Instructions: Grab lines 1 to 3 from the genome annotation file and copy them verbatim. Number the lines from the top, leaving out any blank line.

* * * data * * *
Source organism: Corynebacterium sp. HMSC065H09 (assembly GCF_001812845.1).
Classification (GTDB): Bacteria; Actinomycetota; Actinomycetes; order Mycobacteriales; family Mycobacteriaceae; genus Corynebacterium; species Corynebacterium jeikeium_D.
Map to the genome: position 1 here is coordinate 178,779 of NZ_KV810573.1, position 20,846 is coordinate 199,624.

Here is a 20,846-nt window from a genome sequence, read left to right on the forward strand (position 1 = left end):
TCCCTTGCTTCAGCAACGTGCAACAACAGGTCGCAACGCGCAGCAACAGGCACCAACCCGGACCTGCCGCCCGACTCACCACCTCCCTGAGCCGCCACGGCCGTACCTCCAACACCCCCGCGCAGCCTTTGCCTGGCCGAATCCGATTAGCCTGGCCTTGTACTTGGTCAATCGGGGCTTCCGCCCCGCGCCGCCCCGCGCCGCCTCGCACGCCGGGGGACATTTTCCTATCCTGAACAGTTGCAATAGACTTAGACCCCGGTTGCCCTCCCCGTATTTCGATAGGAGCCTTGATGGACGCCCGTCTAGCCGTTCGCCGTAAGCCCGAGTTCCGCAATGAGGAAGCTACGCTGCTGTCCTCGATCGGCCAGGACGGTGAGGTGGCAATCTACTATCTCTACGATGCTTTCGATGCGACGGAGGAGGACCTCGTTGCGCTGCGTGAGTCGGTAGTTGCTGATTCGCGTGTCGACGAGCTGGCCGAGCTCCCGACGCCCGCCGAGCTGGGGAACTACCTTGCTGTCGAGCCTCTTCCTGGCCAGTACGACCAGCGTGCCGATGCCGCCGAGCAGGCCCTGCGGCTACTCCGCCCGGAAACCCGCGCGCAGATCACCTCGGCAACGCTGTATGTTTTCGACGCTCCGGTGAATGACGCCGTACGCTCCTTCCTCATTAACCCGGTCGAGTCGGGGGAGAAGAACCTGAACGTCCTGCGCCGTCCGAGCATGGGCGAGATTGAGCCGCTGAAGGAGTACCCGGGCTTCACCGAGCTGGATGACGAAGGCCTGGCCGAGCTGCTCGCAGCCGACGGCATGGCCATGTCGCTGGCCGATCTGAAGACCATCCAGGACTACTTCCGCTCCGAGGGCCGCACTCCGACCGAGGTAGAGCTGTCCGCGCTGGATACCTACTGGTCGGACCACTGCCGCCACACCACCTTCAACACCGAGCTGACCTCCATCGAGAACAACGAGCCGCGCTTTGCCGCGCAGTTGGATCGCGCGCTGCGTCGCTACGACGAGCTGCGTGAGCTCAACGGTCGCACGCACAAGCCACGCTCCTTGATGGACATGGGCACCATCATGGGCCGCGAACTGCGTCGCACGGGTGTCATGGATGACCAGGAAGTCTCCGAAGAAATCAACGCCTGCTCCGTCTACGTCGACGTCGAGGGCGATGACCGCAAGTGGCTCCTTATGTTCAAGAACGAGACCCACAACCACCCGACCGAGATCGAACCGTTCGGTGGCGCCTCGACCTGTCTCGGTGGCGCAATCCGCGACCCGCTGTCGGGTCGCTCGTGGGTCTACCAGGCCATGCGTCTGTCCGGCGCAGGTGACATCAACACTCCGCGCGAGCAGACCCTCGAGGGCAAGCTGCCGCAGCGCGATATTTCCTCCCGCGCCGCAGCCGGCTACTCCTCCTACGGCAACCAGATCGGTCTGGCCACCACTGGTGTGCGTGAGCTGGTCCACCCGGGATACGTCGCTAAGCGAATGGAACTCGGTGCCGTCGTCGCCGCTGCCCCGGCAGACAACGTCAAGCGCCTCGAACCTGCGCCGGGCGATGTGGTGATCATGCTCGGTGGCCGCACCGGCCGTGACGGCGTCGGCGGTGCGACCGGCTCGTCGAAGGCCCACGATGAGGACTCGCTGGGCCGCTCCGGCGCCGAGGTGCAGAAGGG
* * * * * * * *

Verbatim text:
Source organism: Corynebacterium sp. HMSC065H09 (assembly GCF_001812845.1).
Classification (GTDB): Bacteria; Actinomycetota; Actinomycetes; order Mycobacteriales; family Mycobacteriaceae; genus Corynebacterium; species Corynebacterium jeikeium_D.
Map to the genome: position 1 here is coordinate 178,779 of NZ_KV810573.1, position 20,846 is coordinate 199,624.